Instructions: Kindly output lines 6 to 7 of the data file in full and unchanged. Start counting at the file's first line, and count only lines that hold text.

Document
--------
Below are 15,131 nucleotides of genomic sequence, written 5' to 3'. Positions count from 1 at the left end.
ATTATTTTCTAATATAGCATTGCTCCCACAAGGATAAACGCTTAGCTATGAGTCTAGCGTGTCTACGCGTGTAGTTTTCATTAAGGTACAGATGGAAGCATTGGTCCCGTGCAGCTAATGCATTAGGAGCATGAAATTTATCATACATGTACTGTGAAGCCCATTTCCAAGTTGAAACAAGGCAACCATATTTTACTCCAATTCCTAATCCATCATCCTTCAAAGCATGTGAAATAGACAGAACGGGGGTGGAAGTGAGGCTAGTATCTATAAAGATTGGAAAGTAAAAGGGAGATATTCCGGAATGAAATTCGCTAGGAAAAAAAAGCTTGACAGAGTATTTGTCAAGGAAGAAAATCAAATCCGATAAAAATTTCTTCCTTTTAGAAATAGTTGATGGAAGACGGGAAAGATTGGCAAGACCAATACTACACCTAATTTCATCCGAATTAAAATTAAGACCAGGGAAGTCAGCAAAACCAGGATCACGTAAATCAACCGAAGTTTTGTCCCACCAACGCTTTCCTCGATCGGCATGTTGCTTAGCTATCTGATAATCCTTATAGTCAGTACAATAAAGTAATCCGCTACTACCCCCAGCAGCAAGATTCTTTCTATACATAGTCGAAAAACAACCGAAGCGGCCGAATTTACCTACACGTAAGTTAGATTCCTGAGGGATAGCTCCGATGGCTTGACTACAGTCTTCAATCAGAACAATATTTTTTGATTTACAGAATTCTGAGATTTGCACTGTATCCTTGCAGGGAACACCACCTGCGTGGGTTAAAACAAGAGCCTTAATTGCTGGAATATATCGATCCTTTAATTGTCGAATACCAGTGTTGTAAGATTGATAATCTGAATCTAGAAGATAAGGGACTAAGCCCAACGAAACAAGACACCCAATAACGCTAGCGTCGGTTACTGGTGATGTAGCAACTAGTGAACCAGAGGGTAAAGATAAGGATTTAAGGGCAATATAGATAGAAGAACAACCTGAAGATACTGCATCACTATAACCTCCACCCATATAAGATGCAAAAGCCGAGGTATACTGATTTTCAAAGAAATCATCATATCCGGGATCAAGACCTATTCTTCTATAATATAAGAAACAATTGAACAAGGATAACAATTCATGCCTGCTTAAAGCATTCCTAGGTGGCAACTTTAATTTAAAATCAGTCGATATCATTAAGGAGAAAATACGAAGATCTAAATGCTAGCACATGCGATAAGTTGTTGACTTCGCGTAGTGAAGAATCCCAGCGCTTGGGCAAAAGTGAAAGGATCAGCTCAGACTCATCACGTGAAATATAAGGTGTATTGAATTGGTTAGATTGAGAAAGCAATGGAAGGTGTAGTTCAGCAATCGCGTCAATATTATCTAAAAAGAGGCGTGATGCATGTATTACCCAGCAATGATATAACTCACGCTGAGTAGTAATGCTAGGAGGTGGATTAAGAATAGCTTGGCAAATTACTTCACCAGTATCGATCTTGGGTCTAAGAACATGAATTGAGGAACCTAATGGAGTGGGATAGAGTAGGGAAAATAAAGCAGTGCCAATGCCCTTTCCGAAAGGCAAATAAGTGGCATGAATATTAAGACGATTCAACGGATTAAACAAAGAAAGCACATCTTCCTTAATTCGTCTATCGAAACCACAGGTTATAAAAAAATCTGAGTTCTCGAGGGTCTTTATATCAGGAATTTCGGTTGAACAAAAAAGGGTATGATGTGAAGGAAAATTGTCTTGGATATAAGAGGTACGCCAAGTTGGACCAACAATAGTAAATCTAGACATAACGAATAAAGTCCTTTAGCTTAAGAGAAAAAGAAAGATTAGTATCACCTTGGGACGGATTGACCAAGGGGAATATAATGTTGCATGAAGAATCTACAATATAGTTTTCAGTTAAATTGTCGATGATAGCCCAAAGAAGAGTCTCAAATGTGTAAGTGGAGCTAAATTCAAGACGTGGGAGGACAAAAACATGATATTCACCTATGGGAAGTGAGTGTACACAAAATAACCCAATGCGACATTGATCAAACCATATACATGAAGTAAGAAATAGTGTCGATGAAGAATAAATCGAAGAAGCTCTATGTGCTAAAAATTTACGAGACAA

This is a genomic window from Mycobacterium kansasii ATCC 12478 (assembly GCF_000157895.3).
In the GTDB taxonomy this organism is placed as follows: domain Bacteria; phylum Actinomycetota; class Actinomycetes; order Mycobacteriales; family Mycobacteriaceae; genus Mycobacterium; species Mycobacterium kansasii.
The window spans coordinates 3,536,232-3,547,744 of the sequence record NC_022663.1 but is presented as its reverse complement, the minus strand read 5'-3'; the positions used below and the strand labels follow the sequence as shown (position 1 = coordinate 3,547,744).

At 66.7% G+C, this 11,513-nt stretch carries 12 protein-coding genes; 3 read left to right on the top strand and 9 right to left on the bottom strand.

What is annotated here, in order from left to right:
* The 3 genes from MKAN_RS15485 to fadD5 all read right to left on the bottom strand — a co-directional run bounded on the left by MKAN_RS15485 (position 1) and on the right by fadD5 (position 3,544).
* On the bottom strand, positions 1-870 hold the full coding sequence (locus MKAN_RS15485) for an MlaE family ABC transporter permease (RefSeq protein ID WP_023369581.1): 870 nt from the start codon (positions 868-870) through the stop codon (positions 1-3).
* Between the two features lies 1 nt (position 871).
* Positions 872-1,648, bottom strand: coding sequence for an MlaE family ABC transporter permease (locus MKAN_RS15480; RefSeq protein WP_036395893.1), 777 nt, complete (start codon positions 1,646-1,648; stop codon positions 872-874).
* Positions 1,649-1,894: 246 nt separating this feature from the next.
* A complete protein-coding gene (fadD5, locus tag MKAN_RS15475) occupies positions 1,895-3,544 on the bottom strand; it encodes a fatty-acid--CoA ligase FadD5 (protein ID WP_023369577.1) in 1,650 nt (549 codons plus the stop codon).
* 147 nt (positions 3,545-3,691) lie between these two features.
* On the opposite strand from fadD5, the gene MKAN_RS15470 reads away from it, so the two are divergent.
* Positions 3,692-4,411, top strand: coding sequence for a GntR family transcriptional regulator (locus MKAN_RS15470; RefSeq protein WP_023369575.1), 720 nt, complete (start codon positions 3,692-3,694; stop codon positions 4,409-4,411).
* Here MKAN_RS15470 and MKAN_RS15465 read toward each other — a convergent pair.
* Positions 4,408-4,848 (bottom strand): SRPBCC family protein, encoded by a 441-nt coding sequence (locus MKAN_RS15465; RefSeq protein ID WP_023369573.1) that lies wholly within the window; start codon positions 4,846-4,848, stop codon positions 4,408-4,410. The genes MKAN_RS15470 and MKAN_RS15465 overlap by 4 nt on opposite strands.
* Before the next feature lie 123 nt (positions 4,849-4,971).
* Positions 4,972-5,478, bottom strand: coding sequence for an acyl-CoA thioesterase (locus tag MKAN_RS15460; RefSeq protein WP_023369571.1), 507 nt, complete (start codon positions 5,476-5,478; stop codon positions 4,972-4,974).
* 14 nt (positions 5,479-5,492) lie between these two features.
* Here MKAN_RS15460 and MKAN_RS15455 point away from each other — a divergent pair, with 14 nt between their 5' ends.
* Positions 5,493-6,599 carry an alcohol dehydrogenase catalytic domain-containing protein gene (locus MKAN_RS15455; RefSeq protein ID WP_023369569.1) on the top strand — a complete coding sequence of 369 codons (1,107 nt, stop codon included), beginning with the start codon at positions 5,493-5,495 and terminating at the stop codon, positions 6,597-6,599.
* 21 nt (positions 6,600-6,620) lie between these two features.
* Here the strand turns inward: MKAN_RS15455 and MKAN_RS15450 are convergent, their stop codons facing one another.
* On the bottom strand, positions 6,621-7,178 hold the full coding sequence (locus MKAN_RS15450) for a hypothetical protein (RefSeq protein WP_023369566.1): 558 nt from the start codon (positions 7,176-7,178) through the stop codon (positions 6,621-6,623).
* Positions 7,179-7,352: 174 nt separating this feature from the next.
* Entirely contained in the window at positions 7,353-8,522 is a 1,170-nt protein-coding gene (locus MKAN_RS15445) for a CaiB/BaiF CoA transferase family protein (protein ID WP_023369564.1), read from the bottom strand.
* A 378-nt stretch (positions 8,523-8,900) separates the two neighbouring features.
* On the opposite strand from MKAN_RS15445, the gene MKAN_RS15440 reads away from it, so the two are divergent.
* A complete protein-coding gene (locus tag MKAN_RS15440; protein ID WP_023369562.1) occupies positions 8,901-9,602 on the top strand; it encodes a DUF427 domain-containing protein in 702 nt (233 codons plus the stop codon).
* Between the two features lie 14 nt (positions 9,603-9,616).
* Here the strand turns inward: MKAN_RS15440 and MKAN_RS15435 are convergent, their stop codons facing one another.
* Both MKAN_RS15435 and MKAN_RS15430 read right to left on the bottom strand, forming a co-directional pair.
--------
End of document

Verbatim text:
At 66.7% G+C, this 11,513-nt stretch carries 12 protein-coding genes; 3 read left to right on the top strand and 9 right to left on the bottom strand.

What is annotated here, in order from left to right: